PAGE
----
Truth above all elseRestriction of media freedom would, in effect, lead to the limitation of civil liberties.
The full text of the verdict that quashed the writ petition filed by advocate Toyanath Dhungana in February 2018 yet again vindicates the series of news reports published by Kantipur daily on the discrepancies in the date of birth of Chief Justice Gopal Prasad Parajuli. It, however, highlights the importance of freedom of the press once again. The verdict explicitly making it clear that fair criticism of the judiciary or any concerned justice does not amount to contempt of court comes as a milestone move at a time when democracy is under attack from all sides. It has become a clichéd argument to constantly quote the constitution on freedom of expression and freedom of the press, but such a reminder never seems to lose its significance.
Dhungana’s claim in the news report concerning the chief justice amounting to contempt of court may have been a feeble attempt to elevate the status of the court and the individuals in question beyond the sphere of criticism. But quite clearly, Dhungana was on a hiding to nothing which he may have sensed pretty early on. The verdict clearly states that freedom of expression, freedom of the press and the court's dignity are all sensitive matters.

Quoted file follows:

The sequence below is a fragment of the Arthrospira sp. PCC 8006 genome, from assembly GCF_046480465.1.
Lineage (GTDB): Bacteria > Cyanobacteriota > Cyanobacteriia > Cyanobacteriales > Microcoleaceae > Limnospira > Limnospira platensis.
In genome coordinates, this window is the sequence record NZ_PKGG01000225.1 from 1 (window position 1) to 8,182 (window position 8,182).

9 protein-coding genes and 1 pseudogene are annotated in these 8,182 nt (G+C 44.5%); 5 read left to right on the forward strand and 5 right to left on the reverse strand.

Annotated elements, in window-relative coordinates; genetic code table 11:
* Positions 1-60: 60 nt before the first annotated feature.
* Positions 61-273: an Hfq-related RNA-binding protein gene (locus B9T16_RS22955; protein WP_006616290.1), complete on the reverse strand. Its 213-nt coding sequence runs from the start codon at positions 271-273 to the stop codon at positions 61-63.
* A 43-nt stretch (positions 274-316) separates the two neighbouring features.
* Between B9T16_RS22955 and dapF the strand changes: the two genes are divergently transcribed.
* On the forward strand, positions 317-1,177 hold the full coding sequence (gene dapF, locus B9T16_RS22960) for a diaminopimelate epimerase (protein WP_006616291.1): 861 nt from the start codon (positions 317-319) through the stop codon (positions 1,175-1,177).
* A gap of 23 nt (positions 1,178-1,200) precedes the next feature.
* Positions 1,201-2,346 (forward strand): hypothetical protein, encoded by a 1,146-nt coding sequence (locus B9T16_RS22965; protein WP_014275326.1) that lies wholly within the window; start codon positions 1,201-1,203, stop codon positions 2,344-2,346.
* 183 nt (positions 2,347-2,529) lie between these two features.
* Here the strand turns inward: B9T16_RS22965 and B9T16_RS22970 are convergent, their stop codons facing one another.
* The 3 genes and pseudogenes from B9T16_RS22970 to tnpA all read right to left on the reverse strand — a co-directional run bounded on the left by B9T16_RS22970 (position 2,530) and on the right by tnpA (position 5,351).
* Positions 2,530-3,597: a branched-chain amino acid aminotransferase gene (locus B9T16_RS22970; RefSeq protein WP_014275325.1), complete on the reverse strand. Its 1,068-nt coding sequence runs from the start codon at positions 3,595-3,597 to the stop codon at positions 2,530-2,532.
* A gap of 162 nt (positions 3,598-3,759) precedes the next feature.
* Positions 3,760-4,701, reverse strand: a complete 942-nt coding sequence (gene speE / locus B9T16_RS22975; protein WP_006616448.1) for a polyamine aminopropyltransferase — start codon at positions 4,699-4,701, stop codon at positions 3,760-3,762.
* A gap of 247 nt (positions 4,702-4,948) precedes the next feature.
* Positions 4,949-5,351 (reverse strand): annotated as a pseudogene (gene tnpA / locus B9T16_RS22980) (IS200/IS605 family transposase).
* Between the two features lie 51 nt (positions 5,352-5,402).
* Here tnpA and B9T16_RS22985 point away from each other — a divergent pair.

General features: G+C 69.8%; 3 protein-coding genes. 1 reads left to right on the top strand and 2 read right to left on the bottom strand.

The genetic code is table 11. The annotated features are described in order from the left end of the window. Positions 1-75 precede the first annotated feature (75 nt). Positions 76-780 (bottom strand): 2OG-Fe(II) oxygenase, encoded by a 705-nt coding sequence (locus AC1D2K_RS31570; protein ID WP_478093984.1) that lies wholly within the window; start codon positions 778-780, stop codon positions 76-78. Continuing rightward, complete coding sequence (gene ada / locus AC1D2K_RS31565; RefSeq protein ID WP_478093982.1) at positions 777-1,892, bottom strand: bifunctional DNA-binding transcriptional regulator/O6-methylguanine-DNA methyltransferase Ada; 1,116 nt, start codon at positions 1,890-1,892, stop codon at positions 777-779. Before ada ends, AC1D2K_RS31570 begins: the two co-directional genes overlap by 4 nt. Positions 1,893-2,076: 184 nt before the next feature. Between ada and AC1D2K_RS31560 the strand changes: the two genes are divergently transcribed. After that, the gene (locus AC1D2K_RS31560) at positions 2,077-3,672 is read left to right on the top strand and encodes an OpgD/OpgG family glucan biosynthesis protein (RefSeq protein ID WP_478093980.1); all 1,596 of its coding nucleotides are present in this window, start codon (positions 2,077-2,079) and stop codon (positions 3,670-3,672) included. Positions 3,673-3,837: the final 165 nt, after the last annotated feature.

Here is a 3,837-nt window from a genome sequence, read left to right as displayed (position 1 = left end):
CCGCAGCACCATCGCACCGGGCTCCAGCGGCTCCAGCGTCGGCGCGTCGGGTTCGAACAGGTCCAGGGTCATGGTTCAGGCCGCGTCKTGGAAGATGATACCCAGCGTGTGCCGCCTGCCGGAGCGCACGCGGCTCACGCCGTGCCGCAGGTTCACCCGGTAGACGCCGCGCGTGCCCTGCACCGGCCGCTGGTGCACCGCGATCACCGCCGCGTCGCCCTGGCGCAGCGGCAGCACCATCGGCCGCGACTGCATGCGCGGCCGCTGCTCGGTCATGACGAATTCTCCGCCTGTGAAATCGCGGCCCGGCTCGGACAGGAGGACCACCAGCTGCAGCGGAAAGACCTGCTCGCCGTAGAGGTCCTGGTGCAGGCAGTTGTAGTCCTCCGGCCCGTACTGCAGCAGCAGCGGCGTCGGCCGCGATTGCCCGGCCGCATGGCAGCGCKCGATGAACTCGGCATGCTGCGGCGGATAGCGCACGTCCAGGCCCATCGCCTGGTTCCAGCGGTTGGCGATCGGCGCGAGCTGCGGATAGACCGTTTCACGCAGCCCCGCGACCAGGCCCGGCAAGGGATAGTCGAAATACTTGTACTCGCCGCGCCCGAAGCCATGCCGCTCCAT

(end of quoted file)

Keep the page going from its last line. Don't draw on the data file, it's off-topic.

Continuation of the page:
The term Fourth Estate or the Fourth Power is usually reserved for the press and the news media collectively for its ability to advocate political issues. It is an effective medium to provide balance to the power centres in a state. But it has its share of conflict with successive governments that have tried and failed to curtail its powers. As recently as 2019, a new Media Council Bill designed to curtail the power of a free press had been introduced, but it was put on hold following widespread criticism.
In addition to the Media Council Bill, the Mass Media Bill proposed a fine of Rs10 million and a jail term of three years for violating its provisions. These predatory bills were clearly designed to restrict the challenge they posed to the government. So what is the way forward? An increasing trend has been the acceptance of the idea of self-regulation by the consortium of media houses by setting ethical standards as the best way forward to provide a perfect balance between the media’s mission to empower people’s participation and the restrictions it aims to provide in preventing abuse of its strength.
It is, however, only possible if viewed with clarity and pragmatism from those that have often tried and failed to subjugate the people’s right of expression. Lest we forget, restricting media freedom would, in effect, lead to the limitation of civil liberties. While the media is not exempt from criticism when it is at fault, it cannot be gagged just because it is doing its job and questioning the integrity of those in positions of power. It goes without saying that the media is accountable to the people and not the powers that be. And if it happens to upset those at the helm when unearthing truths, it is to be understood that the media is doing its job properly.